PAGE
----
Background Treatment of pulmonary exacerbations (PEx) in cystic fibrosis (CF) varies widely with no consensus on management practices or best indicators of therapeutic success. To design trials evaluating PEx treatment factors, we characterise the heterogeneity of PEx care in adults and paediatrics, and correlate it with measures of clinical response including short-term and long-term lung function changes, change in symptom severity score and time to next intravenous antibiotic therapy. Methods Data were used from a prospective observational study of patients with CF ≥10 years of age enrolled at six sites between 2007 and 2010. All were started on intravenous antibiotics for a clinically diagnosed PEx. Analysis of variance, logistic and Cox regression were used to examine the association of treatment factors with short-term and long-term clinical response. Results Of 123 patients with CF (60% women, aged 23.1±10.2 years), 33% experienced <10% relative improvement in FEV1 during treatment, which was associated with failing to recover baseline lung function 3 months after treatment (OR=7.8, 95% CI 1.9 to 31.6, p=0.004) and a longer time to next intravenous antibiotic (HR=0.48, 95% CI 0.27 to 0.85, p=0.011). Symptom improvement was observed but was not associated with subsequent lung function or time to next antibiotic therapy, which had a median recurrence time of 143 days. Conclusions Immediate symptomatic or respiratory response to PEx treatment did not have a clear relationship with subsequent outcomes such as lung function or intravenous antibiotic-free interval. These results can inform future research of treatment regimens for PEx in terms of interventions and outcome measures.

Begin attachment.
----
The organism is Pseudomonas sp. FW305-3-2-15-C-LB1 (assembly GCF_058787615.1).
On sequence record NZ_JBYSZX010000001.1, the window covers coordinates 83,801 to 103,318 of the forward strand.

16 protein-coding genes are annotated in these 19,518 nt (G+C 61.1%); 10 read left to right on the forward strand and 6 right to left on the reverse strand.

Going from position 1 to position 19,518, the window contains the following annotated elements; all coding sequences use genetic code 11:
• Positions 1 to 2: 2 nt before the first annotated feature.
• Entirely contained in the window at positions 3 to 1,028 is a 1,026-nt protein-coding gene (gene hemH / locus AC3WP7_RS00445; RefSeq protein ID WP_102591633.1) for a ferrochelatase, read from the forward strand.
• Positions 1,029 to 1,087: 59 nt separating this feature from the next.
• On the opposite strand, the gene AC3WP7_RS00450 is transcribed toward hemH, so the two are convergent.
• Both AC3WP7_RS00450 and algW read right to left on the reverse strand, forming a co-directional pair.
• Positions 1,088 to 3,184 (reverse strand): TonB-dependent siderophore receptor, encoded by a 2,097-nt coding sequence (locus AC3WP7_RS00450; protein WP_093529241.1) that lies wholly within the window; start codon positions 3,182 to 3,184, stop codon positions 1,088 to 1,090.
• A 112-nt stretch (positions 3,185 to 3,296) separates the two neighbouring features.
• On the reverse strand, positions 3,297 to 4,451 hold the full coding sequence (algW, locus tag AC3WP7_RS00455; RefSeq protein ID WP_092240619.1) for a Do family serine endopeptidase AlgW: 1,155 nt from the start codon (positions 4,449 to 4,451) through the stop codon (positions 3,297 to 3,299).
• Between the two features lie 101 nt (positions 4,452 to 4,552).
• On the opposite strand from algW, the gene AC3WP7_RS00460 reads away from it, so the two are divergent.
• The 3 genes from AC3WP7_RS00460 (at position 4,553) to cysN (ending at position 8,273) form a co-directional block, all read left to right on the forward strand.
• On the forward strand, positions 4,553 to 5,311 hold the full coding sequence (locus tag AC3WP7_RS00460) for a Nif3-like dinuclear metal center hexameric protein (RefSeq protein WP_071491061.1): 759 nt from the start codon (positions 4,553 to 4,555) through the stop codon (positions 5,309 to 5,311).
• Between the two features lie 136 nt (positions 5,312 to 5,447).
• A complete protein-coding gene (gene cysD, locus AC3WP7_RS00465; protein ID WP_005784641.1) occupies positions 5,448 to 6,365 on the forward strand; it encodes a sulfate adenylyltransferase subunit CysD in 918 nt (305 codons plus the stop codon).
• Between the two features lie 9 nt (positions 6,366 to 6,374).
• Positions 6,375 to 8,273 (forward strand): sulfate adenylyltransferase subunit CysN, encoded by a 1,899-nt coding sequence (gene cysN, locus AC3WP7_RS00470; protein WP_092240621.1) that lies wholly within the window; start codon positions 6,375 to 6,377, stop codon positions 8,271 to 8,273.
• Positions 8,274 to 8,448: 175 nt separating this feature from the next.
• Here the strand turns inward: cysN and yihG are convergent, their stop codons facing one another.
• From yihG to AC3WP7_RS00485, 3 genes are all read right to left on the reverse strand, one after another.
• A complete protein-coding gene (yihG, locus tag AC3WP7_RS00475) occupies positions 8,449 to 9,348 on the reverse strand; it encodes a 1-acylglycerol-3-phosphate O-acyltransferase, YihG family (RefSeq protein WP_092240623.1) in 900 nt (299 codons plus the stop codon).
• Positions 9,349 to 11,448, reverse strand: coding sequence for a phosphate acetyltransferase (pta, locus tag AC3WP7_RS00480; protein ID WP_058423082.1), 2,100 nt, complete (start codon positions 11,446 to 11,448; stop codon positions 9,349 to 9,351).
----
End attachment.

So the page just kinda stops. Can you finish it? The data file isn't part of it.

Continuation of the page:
ASJC Scopus subject areas
- Pulmonary and Respiratory Medicine